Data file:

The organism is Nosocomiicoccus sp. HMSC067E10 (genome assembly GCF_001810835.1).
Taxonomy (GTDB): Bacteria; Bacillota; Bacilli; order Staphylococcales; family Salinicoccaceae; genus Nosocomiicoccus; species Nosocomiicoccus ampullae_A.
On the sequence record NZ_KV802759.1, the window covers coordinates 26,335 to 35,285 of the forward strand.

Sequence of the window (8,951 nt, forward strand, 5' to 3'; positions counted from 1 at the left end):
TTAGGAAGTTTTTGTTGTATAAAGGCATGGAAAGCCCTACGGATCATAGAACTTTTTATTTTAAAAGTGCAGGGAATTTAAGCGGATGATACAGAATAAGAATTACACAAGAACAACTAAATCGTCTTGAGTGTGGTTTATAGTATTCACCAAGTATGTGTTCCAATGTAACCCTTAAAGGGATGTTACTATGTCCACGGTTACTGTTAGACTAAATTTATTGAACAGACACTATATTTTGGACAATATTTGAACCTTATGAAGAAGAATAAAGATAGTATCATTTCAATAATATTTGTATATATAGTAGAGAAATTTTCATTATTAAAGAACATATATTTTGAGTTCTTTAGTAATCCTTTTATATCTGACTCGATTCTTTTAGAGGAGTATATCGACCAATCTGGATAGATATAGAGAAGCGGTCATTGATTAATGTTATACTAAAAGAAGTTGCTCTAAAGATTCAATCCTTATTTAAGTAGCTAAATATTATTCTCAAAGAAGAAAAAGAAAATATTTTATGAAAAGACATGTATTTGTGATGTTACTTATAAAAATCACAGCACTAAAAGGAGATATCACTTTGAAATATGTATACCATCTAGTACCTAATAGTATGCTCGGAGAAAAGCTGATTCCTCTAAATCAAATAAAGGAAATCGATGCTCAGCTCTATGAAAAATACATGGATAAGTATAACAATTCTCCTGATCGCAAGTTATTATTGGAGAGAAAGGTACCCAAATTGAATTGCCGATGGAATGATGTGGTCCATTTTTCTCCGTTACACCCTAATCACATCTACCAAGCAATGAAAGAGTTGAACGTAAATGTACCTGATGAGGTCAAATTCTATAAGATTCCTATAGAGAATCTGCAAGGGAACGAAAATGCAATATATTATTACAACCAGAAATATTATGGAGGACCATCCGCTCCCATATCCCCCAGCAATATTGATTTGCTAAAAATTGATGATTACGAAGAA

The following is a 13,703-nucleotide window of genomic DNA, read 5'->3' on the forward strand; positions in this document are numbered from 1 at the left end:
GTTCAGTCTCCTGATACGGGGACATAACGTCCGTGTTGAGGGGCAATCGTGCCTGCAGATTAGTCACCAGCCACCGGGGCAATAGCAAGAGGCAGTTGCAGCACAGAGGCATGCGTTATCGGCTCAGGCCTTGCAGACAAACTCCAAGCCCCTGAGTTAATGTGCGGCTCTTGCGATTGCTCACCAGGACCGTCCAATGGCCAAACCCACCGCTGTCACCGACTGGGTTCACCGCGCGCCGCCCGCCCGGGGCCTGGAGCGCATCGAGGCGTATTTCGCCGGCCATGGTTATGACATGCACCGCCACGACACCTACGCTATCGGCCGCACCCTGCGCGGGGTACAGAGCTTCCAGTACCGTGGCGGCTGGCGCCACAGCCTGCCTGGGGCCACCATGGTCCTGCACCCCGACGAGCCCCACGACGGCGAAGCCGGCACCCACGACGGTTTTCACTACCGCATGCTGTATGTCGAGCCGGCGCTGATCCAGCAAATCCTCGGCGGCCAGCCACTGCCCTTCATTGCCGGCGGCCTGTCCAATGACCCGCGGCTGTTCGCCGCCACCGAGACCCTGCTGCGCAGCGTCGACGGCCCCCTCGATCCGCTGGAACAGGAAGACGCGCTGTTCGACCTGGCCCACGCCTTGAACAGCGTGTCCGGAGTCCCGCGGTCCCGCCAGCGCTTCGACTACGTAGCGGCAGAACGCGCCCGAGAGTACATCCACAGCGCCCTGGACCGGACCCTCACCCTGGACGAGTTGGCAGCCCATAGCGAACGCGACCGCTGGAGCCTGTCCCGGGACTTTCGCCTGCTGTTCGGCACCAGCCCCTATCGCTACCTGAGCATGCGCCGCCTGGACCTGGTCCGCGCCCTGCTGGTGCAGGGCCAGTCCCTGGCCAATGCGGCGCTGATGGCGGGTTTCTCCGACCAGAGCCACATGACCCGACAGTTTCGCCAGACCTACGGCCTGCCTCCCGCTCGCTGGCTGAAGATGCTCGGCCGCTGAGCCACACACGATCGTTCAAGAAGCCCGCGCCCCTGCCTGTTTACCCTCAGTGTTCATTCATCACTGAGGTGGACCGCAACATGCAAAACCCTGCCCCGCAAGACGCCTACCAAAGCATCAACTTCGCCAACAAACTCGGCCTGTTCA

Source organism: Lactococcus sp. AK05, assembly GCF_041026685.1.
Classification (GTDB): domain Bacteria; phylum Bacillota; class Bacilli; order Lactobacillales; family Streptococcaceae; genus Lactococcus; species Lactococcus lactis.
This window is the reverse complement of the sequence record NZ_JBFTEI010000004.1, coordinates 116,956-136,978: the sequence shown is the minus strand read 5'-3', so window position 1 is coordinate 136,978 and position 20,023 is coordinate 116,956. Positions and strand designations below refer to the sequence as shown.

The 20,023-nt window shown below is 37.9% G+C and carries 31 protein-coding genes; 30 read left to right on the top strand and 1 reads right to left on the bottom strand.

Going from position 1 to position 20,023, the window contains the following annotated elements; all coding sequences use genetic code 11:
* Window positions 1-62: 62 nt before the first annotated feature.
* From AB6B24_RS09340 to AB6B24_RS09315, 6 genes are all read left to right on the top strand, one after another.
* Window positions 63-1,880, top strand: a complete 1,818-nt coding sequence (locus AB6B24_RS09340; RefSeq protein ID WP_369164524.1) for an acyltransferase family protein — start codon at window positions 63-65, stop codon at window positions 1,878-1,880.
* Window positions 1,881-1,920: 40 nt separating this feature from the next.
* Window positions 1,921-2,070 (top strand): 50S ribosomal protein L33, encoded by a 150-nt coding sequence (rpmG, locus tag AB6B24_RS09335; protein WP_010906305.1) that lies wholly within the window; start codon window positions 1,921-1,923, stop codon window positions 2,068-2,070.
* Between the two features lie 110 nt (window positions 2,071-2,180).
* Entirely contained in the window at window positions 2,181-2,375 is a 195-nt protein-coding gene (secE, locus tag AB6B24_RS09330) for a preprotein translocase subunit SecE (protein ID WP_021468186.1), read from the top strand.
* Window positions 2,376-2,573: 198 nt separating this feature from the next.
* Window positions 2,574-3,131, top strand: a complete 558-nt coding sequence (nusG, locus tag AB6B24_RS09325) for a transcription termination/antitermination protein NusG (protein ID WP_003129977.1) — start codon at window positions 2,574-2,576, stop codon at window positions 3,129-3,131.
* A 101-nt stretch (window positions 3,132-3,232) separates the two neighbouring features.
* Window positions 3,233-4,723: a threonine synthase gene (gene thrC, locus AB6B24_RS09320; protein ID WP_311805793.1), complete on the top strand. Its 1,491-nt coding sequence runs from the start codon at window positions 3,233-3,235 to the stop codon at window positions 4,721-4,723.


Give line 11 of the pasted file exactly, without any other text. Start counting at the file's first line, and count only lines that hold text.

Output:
The 20,023-nt window shown below is 37.9% G+C and carries 31 protein-coding genes; 30 read left to right on the top strand and 1 reads right to left on the bottom strand.